Why Do We Enjoy Movies In The Park?
via Jason T. Sparks, Our Man in Nashville
ed note: This was written in the Before Times, then held until the summer movie season rolled around. Things changed.
July 2019: It’s a beautiful June night in Nashville, my beloved home town. Lightning bugs raise from the grass, the sun sets gracefully. My oldest son and I are at Elmington Park, on the west side of town—and so are a few hundred other locals. To a great percentage of this lot, the term “hipster” could be applied with ease; there are straw hats, ironic t-shirts, dogs on leashes—sorry, doggos on leashes. There are also families with wee kiddos, and teenagers trying to impress each other.
The crowd, and the attendant food trucks charging them $15 a throw for artisanal grilled cheese sandwiches, are all in a semicircle in the middle of a large, grassy area that defines most of the park. At the centre of this semicircle is a curious modern invention: a wall of puffy black vinyl with a rectangle of white vinyl in its centre. This is an inflatable movie screen, and tonight, we have movies in the park.
I would assume, at this point, that most major cities have their version of Movies In The Park; Nashville has had this since the late 1990s, sponsored then and now by our alternate weekly newspaper, the Nashville Scene. When it began, the films were Cult with a capital C. Pink Panther films were common, as were B-movie classics like Zontar, The Thing From Mars. The crowd then was pure fin-de-siecle hipster; every tattoo, every piercing, and every unnaturally dyed head of hair in Nashville were present. That same crowd still attends, as I already indicated, but now the demographic has broadened.
The movies, likewise, are different; on this particular night, my son and I (and the rest of the crowd) took in Black Panther, which is a nigh-perfect example of how the films have changed. On the one hand, the epic saga of Prince T’Challa and company is A Great Big Movie. Set in the ubiquitous Marvel Universe, it was the first “comic-book movie” to be nominated for a Best Picture Oscar, and it proved to be the usual runaway train at the box office. On the other hand, it could be said to be something of a cult movie—there are moments thrown in for Marvel devotees, it rendered a catchphrase of sorts in “Wakanda Forever!”, etc. In other words, we’re a long way from Zontar, and yet, maybe, we really aren’t.
Which makes me wonder: what does the Movies In The Park phenomenon say about movies, and about how we’re consuming them? Can something really have a cult appeal if it’s screened out in the open, with food trucks and leashed dogs in the mix? Does this turn certain movies into shared, communal experiences, less about the films themselves and more about the act of watching them, of gathering together to watch them? Is the movie in the aforementioned park more the center of the event, the focal point, or is it now a glorified background?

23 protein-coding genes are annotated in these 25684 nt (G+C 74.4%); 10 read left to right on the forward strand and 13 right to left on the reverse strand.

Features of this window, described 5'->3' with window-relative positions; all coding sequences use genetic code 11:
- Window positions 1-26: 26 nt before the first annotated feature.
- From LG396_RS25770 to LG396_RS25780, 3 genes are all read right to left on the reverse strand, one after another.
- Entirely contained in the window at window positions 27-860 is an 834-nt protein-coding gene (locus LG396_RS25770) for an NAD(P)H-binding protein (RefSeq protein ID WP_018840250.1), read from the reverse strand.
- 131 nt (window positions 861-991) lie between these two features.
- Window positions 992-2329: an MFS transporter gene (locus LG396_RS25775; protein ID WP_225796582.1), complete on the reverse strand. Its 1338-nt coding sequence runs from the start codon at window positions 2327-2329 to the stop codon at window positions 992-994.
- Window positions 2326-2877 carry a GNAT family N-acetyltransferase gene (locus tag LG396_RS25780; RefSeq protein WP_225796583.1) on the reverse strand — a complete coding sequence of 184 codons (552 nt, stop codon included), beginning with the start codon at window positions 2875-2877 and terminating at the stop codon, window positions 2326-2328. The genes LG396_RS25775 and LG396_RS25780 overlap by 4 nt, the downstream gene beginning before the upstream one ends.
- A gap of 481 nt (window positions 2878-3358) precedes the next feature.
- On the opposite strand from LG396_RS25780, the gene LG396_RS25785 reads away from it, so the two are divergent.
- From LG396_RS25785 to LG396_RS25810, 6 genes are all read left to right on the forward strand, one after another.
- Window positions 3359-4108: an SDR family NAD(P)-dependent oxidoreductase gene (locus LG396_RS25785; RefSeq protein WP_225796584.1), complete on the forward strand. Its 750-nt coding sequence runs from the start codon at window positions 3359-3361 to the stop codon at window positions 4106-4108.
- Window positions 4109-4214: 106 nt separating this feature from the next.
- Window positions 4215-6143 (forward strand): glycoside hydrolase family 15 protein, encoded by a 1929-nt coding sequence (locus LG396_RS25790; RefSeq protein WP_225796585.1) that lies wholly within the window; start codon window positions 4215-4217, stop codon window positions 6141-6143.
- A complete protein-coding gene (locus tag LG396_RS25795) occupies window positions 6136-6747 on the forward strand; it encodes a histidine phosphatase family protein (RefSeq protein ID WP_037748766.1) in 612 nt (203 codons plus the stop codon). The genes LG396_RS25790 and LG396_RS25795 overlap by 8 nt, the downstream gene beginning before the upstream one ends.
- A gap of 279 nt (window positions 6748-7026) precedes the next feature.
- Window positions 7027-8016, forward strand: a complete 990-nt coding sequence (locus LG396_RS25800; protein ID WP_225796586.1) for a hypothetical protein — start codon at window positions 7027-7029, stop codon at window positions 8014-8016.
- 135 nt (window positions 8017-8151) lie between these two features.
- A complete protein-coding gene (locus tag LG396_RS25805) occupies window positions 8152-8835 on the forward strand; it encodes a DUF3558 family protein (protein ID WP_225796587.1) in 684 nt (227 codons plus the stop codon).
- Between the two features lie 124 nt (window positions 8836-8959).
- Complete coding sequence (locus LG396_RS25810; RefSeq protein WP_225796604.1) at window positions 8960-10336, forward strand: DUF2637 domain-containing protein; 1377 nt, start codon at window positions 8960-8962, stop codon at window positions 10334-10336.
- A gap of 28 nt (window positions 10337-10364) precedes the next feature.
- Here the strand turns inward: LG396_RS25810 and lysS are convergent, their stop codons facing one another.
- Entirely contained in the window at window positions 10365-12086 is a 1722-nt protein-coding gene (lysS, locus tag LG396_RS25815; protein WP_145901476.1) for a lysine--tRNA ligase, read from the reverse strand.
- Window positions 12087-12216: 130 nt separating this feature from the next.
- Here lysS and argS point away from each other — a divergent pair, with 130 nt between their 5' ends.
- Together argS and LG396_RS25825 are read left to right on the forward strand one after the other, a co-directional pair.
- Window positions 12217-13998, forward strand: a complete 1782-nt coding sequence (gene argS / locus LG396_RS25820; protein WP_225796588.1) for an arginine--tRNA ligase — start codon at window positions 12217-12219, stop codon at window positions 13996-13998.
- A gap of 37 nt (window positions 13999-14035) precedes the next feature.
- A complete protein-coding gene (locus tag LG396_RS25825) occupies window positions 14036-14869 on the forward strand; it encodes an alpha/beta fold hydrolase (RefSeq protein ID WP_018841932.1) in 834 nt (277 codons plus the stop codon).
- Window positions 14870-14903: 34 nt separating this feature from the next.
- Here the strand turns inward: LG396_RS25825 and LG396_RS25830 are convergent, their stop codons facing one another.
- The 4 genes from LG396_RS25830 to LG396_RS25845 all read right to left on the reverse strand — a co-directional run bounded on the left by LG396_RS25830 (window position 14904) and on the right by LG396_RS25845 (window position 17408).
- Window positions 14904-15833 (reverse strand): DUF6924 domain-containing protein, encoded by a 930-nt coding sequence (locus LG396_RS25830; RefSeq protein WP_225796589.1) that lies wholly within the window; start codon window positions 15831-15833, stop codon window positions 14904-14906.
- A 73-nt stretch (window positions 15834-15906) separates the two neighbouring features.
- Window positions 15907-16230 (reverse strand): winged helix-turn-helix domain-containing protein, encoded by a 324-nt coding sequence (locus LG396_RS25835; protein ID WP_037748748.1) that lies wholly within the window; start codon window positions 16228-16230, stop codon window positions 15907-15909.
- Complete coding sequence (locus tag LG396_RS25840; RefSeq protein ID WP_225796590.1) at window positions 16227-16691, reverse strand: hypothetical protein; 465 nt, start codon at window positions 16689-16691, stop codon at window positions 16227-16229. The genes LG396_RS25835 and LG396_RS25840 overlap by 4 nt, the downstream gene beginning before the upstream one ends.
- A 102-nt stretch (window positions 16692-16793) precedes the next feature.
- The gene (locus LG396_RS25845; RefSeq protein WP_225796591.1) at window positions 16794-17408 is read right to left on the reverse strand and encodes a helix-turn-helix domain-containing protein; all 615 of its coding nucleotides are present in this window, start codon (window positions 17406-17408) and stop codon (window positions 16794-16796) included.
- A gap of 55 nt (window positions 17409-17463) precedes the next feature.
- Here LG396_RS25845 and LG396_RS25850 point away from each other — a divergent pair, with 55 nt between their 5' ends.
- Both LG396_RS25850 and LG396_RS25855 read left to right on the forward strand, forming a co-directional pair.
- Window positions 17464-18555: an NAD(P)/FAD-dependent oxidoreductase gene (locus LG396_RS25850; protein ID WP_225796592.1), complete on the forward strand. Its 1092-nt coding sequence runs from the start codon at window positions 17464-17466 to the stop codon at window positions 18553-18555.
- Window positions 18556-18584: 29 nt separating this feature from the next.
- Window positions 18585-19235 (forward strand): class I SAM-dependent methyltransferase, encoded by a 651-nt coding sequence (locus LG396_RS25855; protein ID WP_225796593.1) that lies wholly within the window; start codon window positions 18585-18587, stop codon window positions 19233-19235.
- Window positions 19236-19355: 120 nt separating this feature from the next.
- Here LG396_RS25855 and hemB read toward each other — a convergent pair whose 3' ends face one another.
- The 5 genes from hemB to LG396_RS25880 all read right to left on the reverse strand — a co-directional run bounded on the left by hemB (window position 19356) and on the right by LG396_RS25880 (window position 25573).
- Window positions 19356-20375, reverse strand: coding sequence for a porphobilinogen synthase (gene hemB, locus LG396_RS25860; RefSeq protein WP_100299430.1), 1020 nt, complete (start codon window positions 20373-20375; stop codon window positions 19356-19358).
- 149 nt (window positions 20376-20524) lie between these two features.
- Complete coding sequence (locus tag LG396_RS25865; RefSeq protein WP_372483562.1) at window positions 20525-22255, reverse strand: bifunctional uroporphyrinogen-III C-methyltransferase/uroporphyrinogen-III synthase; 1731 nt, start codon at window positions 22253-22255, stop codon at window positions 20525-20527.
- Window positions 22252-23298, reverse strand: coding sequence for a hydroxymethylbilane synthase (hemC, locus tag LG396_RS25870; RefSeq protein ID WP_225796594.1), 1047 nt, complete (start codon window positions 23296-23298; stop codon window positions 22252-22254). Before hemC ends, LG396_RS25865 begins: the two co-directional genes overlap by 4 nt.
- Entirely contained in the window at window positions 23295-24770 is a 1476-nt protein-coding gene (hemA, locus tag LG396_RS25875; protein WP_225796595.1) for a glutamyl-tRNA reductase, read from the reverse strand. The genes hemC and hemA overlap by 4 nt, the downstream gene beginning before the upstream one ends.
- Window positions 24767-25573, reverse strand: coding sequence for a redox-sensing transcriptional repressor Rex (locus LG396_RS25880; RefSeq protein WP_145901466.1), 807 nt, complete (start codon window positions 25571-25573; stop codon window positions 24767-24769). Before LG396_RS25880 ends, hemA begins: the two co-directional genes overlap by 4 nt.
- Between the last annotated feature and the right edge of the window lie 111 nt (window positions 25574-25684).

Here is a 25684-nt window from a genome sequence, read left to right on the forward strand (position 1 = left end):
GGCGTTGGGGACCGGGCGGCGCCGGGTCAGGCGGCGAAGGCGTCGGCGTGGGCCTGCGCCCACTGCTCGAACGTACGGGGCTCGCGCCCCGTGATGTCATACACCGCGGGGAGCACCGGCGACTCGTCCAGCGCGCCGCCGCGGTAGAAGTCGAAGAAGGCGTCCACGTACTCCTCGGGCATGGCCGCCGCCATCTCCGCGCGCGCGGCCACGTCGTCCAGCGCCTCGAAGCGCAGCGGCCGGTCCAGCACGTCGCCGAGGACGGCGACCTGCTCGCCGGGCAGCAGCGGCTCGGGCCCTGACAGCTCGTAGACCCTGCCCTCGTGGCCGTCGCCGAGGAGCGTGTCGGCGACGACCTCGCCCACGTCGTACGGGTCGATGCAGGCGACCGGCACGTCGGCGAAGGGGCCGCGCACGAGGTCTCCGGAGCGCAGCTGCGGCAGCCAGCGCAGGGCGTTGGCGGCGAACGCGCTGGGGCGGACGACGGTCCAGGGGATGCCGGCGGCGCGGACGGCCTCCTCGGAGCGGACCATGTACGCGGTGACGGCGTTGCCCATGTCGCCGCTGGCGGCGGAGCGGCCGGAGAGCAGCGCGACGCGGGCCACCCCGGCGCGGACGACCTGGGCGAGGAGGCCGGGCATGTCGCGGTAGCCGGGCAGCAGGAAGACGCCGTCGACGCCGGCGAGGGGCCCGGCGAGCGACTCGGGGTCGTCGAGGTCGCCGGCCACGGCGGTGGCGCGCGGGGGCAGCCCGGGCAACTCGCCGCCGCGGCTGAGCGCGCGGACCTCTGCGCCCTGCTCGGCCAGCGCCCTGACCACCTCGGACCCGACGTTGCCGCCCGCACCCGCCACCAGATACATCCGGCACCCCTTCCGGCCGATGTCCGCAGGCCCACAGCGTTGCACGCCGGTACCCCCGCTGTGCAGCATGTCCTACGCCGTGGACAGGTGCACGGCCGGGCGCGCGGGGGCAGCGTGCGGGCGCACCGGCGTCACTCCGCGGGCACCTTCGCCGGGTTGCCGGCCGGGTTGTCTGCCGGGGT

I can’t say that I know the answer to any of these questions. I can’t say that there is one absolute answer to these questions. Three things I can, however, say: 1. I had never seen Black Panther, and was completely impressed—and finally given a bit more of the voluminous backstory one has to know to truly appreciate this year’s Avengers: Endgame. 2. My son was completely impressed, and this is a young man who takes his comic-book flicks very seriously; when maximum buy-in occurs, the lad “geeks out” (his head nods violently up and down in adamant appreciation)—and that in fact occurred. 3. There were, several rows in front of us, two little girls who, taken by the African-influenced soundtrack (composed by Kendrick Lamar), were compelled to dance a lot, their silhouettes visibly performing the “baby dance” (essentially bobbing up and down while flailing one’s limbs about) in front of the screen—and they were every bit as delightful as the movie itself.
Given those three facts, I think I’d have to say that MITP does, in fact, turn movies into shared, communal experiences, akin in their way to the old practice of gathering in a park to hear a local band play under a gazebo—and by band, here, I mean the old-fashioned notion thereof, the kind you can imagine playing John Phillip Sousa, the kind of band Sgt. Pepper was meant as a burlesque of. No, seriously, especially given the meaning I’ve heard ascribed to that album’s cover: here, we imagine, is a band so unifying that the audience would contain folks from all walks of life, all times, all eras—Tom Mix, W.C. Fields, Alister Crowley, and Sonny Liston would all gladly sit together and listen. Likewise, the theory here (and it seems to be a valid theory) is that certain movies, screened in a park, will pull a cross-section of humanity.
That said, here’s a question that has yet to be answered: what, if anything, does that do to cult movies, and to our idea of them? What does it say about the “cults” themselves? Comic books, and all adjacent properties, enjoyed a long status as outsider fare, as prime cult material, and they still occupy that position. If you don’t believe me, walk into any comic-book store, walk up to the first heavyset guy in a black t-shirt you see, and say that Jack Kirby was overrated. But a cult is supposed to be small, a subset of society at large; if a movie made from cultic materials can gross in the hundreds of millions, and fill a park, is the fan-base for it really a cult? Is it possible that the cult (in this case) has always been this big, and most of its members hid beneath the veil of normalcy? If a Movies In The Park program offered films of unquestionable cult status—Rocky Horror, Pink Flamingoes, El Topo, etc—would there still be a huge crowd, with every demographic represented? Would, could, this experiment reveal that most of us have been freaks the whole time?
Or should I stop overthinking it and enjoy watching the dancing kids?